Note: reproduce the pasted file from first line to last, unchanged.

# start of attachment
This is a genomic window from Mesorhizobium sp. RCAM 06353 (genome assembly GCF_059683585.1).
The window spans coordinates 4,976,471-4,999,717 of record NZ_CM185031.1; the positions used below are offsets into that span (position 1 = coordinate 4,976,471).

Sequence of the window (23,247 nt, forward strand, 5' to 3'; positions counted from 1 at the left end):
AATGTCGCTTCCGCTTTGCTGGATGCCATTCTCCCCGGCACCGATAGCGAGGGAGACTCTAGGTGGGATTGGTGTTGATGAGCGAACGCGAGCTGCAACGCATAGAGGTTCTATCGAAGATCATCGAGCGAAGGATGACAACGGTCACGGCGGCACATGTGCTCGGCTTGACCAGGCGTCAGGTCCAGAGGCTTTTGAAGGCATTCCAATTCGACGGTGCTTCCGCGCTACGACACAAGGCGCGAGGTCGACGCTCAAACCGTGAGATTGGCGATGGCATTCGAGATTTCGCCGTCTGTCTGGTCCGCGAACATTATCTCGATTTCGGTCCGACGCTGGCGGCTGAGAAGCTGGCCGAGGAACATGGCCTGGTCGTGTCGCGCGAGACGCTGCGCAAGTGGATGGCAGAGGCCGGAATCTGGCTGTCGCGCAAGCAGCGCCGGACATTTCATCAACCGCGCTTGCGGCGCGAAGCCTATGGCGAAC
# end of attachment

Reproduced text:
This is a genomic window from Mesorhizobium sp. RCAM 06353 (genome assembly GCF_059683585.1).
The window spans coordinates 4,976,471-4,999,717 of record NZ_CM185031.1; the positions used below are offsets into that span (position 1 = coordinate 4,976,471).

Sequence of the window (23,247 nt, forward strand, 5' to 3'; positions counted from 1 at the left end):
AATGTCGCTTCCGCTTTGCTGGATGCCATTCTCCCCGGCACCGATAGCGAGGGAGACTCTAGGTGGGATTGGTGTTGATGAGCGAACGCGAGCTGCAACGCATAGAGGTTCTATCGAAGATCATCGAGCGAAGGATGACAACGGTCACGGCGGCACATGTGCTCGGCTTGACCAGGCGTCAGGTCCAGAGGCTTTTGAAGGCATTCCAATTCGACGGTGCTTCCGCGCTACGACACAAGGCGCGAGGTCGACGCTCAAACCGTGAGATTGGCGATGGCATTCGAGATTTCGCCGTCTGTCTGGTCCGCGAACATTATCTCGATTTCGGTCCGACGCTGGCGGCTGAGAAGCTGGCCGAGGAACATGGCCTGGTCGTGTCGCGCGAGACGCTGCGCAAGTGGATGGCAGAGGCCGGAATCTGGCTGTCGCGCAAGCAGCGCCGGACATTTCATCAACCGCGCTTGCGGCGCGAAGCCTATGGCGAAC